According to Chant West director Warren Chant, median growth funds are expected to post average returns of 2.5 per cent for the 2015-16 financial year – marginally above the inflation rate.
Mr Chant noted that Australians invested in growth funds comprise a majority of superannuation members, and that these funds have returned an average of 8.6 per cent per annum since the 2009-10 financial year.
"That’s over six per cent above the rate of inflation over the period, so it’s comfortably ahead of the typical longer-term return objective for these funds," said Mr Chant.
The strong performance of these funds can be credited to positive returns in underlying asset classes, particularly Australian real estate, said Mr Chant.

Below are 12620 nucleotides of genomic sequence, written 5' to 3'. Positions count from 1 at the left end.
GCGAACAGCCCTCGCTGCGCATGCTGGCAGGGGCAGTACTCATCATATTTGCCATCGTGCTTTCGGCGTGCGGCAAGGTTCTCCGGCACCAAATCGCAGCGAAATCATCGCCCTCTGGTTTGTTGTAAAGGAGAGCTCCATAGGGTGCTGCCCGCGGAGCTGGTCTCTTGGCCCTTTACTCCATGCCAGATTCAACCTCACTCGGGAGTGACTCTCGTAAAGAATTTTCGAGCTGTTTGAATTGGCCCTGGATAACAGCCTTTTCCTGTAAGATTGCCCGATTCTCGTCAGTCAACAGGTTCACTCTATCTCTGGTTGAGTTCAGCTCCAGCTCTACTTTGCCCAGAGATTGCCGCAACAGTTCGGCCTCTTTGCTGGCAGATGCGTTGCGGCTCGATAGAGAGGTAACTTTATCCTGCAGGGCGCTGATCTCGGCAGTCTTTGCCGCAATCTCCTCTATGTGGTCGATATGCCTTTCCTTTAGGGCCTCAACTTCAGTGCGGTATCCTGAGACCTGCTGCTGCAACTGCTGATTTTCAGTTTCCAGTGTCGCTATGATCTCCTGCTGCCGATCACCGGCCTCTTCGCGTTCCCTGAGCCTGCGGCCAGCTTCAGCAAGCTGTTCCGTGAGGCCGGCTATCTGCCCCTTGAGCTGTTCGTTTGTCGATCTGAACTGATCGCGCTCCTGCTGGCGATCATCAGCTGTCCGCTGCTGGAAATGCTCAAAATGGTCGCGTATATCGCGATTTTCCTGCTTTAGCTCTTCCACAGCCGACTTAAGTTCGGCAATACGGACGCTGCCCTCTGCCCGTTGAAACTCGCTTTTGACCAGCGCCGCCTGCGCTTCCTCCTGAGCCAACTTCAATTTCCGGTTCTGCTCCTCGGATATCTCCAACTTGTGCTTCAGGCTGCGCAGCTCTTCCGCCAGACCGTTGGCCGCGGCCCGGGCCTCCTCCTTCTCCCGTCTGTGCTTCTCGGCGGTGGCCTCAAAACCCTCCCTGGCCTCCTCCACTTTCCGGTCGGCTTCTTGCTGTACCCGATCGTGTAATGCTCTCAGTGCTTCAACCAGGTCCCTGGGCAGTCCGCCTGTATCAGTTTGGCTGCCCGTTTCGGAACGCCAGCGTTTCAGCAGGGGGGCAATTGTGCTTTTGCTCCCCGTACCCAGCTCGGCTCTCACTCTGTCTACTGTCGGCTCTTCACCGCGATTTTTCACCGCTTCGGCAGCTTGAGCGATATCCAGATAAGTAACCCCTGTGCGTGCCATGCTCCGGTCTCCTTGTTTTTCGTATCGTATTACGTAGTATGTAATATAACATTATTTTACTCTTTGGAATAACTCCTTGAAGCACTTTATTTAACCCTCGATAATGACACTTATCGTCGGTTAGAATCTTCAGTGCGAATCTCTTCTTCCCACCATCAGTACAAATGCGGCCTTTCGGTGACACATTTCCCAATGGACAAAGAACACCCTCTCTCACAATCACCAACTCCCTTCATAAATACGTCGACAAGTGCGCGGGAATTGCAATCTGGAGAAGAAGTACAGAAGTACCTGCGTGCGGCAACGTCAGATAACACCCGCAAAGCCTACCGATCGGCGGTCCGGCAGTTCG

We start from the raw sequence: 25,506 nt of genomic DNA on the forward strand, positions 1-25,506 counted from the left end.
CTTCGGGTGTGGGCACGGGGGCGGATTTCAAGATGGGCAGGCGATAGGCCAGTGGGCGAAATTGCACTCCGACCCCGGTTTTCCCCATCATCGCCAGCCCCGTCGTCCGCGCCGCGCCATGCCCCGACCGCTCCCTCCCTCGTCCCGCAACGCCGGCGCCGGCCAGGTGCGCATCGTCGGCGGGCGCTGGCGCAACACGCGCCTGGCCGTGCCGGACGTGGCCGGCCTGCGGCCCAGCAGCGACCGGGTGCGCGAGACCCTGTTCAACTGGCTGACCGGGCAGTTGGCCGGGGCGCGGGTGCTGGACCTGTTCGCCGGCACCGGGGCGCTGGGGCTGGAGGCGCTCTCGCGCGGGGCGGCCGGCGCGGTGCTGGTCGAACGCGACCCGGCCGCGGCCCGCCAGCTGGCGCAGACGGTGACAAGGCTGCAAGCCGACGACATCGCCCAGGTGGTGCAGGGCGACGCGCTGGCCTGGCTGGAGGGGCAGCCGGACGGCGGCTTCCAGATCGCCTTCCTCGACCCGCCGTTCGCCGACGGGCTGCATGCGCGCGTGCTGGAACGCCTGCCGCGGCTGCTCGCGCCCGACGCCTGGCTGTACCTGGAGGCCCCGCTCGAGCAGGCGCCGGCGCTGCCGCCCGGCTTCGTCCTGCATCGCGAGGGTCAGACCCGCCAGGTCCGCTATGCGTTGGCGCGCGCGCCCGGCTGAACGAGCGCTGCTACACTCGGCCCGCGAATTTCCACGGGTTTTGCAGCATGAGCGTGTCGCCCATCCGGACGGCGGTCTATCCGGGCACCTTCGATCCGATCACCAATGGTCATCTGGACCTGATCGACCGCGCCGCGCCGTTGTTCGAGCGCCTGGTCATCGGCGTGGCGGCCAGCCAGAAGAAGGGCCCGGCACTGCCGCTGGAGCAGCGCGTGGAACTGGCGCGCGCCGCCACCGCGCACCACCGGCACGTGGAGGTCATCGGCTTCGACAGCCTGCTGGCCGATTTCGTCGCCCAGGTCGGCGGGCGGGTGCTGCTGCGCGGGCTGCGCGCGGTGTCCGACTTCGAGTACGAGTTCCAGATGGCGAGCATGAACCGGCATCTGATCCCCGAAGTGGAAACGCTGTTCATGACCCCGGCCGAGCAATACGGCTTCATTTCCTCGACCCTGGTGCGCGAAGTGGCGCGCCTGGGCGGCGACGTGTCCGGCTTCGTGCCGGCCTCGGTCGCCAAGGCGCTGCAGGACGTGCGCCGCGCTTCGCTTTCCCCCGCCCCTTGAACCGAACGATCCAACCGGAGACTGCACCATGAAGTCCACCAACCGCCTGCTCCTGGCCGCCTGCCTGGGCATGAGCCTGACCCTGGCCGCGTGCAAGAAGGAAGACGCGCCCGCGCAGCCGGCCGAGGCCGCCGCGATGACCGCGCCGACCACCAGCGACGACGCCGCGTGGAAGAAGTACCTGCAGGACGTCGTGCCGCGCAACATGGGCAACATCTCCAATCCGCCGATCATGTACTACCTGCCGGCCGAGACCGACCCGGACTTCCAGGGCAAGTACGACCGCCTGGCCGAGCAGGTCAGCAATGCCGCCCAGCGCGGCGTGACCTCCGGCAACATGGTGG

"The typical growth fund has on average 56 per cent allocated to listed shares and real estate investment trusts, so the performance of those sectors has the greatest influence on overall returns," he said, adding that Australian real estate trusts returned an average 23.5 per cent.
In a note to investors, SuperRatings chairman Jeff Bresnahan noted that individual returns would likely vary "between minus one per cent and positive six per cent" and subsequently that some "will see red ink on their member statements".
"Overall we expect the average Australian in a balanced option to see their super increase by around 2.3 per cent, but it will very much be a case of ‘haves’ and ‘have nots’ when it comes to individual fund returns," he added.
Chant West estimate that this year’s returns "won’t come close to the previous three", but will still be a "creditable" result.
"Funds have said openly that it’s hard to find reliable sources of return in this extended period of low economic growth. That difficulty has only been compounded by the current political uncertainty," Mr Chant said.